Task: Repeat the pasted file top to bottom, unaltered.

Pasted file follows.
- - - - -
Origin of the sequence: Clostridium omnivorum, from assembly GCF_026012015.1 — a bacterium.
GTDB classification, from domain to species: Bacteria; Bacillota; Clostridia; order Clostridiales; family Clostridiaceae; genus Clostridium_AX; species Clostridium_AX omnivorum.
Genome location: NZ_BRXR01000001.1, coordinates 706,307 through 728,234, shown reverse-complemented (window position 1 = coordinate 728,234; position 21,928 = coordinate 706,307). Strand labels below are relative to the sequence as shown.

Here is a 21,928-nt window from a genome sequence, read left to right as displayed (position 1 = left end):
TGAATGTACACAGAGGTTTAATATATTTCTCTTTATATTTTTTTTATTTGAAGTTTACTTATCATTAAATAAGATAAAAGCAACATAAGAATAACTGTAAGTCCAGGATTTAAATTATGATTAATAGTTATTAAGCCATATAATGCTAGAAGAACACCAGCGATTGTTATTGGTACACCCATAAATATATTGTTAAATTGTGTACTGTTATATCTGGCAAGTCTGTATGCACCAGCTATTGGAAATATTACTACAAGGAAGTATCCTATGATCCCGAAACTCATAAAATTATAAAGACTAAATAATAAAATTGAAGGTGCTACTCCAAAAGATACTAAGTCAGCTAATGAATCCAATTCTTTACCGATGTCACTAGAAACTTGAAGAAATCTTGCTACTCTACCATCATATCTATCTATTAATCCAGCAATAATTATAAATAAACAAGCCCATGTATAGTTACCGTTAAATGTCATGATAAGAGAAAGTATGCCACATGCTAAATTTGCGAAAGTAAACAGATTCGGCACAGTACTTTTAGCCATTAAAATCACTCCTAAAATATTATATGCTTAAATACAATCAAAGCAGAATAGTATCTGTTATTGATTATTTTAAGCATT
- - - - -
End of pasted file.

Origin of the sequence: Clostridium omnivorum, from assembly GCF_026012015.1 — a bacterium.
GTDB classification, from domain to species: Bacteria; Bacillota; Clostridia; order Clostridiales; family Clostridiaceae; genus Clostridium_AX; species Clostridium_AX omnivorum.
Genome location: NZ_BRXR01000001.1, coordinates 706,307 through 728,234, shown reverse-complemented (window position 1 = coordinate 728,234; position 21,928 = coordinate 706,307). Strand labels below are relative to the sequence as shown.

Here is a 21,928-nt window from a genome sequence, read left to right as displayed (position 1 = left end):
TGAATGTACACAGAGGTTTAATATATTTCTCTTTATATTTTTTTTATTTGAAGTTTACTTATCATTAAATAAGATAAAAGCAACATAAGAATAACTGTAAGTCCAGGATTTAAATTATGATTAATAGTTATTAAGCCATATAATGCTAGAAGAACACCAGCGATTGTTATTGGTACACCCATAAATATATTGTTAAATTGTGTACTGTTATATCTGGCAAGTCTGTATGCACCAGCTATTGGAAATATTACTACAAGGAAGTATCCTATGATCCCGAAACTCATAAAATTATAAAGACTAAATAATAAAATTGAAGGTGCTACTCCAAAAGATACTAAGTCAGCTAATGAATCCAATTCTTTACCGATGTCACTAGAAACTTGAAGAAATCTTGCTACTCTACCATCATATCTATCTATTAATCCAGCAATAATTATAAATAAACAAGCCCATGTATAGTTACCGTTAAATGTCATGATAAGAGAAAGTATGCCACATGCTAAATTTGCGAAAGTAAACAGATTCGGCACAGTACTTTTAGCCATTAAAATCACTCCTAAAATATTATATGCTTAAATACAATCAAAGCAGAATAGTATCTGTTATTGATTATTTTAAGCATT